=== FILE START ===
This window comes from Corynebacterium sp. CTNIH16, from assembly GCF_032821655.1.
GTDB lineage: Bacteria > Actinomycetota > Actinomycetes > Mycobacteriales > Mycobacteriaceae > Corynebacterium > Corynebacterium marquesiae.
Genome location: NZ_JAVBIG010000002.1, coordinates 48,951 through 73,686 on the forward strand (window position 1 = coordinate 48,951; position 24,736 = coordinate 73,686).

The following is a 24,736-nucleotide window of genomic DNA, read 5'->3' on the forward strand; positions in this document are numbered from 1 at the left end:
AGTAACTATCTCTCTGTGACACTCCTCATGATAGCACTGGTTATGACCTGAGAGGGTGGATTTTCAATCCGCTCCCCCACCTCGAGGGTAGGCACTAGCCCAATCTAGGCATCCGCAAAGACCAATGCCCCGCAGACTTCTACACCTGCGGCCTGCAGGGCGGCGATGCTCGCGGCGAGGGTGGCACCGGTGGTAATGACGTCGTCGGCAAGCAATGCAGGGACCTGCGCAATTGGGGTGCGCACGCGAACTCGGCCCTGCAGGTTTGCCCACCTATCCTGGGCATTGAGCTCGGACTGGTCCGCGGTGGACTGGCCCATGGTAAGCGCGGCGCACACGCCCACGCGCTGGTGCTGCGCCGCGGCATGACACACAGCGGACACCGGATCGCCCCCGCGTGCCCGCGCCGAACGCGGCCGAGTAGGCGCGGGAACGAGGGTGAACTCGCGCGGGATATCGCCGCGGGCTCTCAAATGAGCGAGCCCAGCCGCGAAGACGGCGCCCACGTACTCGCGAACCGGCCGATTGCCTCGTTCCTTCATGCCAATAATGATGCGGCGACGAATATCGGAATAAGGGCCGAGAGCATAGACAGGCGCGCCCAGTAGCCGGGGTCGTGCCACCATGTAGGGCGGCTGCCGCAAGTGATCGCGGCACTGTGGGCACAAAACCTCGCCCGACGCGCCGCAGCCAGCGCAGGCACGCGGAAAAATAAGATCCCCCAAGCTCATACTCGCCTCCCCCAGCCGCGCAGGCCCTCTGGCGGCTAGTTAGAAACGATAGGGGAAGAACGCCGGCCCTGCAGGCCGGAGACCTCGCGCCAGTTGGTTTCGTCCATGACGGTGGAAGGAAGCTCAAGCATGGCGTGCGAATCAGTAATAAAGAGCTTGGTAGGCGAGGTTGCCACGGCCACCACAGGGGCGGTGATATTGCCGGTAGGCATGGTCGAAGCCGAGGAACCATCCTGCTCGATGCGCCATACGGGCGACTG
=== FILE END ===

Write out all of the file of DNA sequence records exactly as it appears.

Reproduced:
This window comes from Corynebacterium sp. CTNIH16, from assembly GCF_032821655.1.
GTDB lineage: Bacteria > Actinomycetota > Actinomycetes > Mycobacteriales > Mycobacteriaceae > Corynebacterium > Corynebacterium marquesiae.
Genome location: NZ_JAVBIG010000002.1, coordinates 48,951 through 73,686 on the forward strand (window position 1 = coordinate 48,951; position 24,736 = coordinate 73,686).

The following is a 24,736-nucleotide window of genomic DNA, read 5'->3' on the forward strand; positions in this document are numbered from 1 at the left end:
AGTAACTATCTCTCTGTGACACTCCTCATGATAGCACTGGTTATGACCTGAGAGGGTGGATTTTCAATCCGCTCCCCCACCTCGAGGGTAGGCACTAGCCCAATCTAGGCATCCGCAAAGACCAATGCCCCGCAGACTTCTACACCTGCGGCCTGCAGGGCGGCGATGCTCGCGGCGAGGGTGGCACCGGTGGTAATGACGTCGTCGGCAAGCAATGCAGGGACCTGCGCAATTGGGGTGCGCACGCGAACTCGGCCCTGCAGGTTTGCCCACCTATCCTGGGCATTGAGCTCGGACTGGTCCGCGGTGGACTGGCCCATGGTAAGCGCGGCGCACACGCCCACGCGCTGGTGCTGCGCCGCGGCATGACACACAGCGGACACCGGATCGCCCCCGCGTGCCCGCGCCGAACGCGGCCGAGTAGGCGCGGGAACGAGGGTGAACTCGCGCGGGATATCGCCGCGGGCTCTCAAATGAGCGAGCCCAGCCGCGAAGACGGCGCCCACGTACTCGCGAACCGGCCGATTGCCTCGTTCCTTCATGCCAATAATGATGCGGCGACGAATATCGGAATAAGGGCCGAGAGCATAGACAGGCGCGCCCAGTAGCCGGGGTCGTGCCACCATGTAGGGCGGCTGCCGCAAGTGATCGCGGCACTGTGGGCACAAAACCTCGCCCGACGCGCCGCAGCCAGCGCAGGCACGCGGAAAAATAAGATCCCCCAAGCTCATACTCGCCTCCCCCAGCCGCGCAGGCCCTCTGGCGGCTAGTTAGAAACGATAGGGGAAGAACGCCGGCCCTGCAGGCCGGAGACCTCGCGCCAGTTGGTTTCGTCCATGACGGTGGAAGGAAGCTCAAGCATGGCGTGCGAATCAGTAATAAAGAGCTTGGTAGGCGAGGTTGCCACGGCCACCACAGGGGCGGTGATATTGCCGGTAGGCATGGTCGAAGCCGAGGAACCATCCTGCTCGATGCGCCATACGGGCGACTG